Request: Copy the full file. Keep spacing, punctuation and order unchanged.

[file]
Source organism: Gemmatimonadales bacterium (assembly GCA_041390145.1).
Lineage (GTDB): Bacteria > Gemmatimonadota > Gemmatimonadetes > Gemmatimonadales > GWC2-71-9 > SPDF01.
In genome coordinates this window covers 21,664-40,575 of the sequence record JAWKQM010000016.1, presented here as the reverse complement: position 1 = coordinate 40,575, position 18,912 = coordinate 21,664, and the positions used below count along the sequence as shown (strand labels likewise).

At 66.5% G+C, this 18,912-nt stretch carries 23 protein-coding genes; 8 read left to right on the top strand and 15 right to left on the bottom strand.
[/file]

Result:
Source organism: Gemmatimonadales bacterium (assembly GCA_041390145.1).
Lineage (GTDB): Bacteria > Gemmatimonadota > Gemmatimonadetes > Gemmatimonadales > GWC2-71-9 > SPDF01.
In genome coordinates this window covers 21,664-40,575 of the sequence record JAWKQM010000016.1, presented here as the reverse complement: position 1 = coordinate 40,575, position 18,912 = coordinate 21,664, and the positions used below count along the sequence as shown (strand labels likewise).

At 66.5% G+C, this 18,912-nt stretch carries 23 protein-coding genes; 8 read left to right on the top strand and 15 right to left on the bottom strand.